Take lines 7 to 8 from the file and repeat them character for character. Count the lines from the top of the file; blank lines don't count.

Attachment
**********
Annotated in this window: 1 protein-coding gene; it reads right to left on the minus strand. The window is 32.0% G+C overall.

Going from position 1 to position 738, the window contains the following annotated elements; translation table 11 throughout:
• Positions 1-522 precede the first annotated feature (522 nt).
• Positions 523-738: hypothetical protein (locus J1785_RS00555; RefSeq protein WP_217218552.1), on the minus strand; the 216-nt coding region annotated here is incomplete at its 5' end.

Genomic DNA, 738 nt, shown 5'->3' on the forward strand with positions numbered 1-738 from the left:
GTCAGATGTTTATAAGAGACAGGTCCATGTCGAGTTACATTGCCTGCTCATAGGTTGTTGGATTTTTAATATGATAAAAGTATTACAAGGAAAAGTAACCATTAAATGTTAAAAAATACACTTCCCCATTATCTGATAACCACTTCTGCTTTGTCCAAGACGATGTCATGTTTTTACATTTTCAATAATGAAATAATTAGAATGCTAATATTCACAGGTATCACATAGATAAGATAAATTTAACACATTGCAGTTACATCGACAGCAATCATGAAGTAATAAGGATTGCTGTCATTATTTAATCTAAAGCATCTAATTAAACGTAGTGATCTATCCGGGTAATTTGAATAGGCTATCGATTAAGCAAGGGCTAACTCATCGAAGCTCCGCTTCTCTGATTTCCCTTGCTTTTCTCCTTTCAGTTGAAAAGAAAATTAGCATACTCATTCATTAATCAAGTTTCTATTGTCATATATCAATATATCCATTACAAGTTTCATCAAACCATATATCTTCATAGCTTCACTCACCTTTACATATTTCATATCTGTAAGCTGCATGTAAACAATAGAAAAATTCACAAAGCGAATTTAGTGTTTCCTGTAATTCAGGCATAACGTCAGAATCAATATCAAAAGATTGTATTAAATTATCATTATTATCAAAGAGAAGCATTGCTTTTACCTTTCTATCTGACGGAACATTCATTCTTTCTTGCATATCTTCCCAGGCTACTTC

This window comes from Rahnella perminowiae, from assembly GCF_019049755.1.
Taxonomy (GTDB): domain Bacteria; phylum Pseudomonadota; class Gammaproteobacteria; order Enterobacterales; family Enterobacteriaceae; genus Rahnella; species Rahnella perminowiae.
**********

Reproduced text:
This window comes from Rahnella perminowiae, from assembly GCF_019049755.1.
Taxonomy (GTDB): domain Bacteria; phylum Pseudomonadota; class Gammaproteobacteria; order Enterobacterales; family Enterobacteriaceae; genus Rahnella; species Rahnella perminowiae.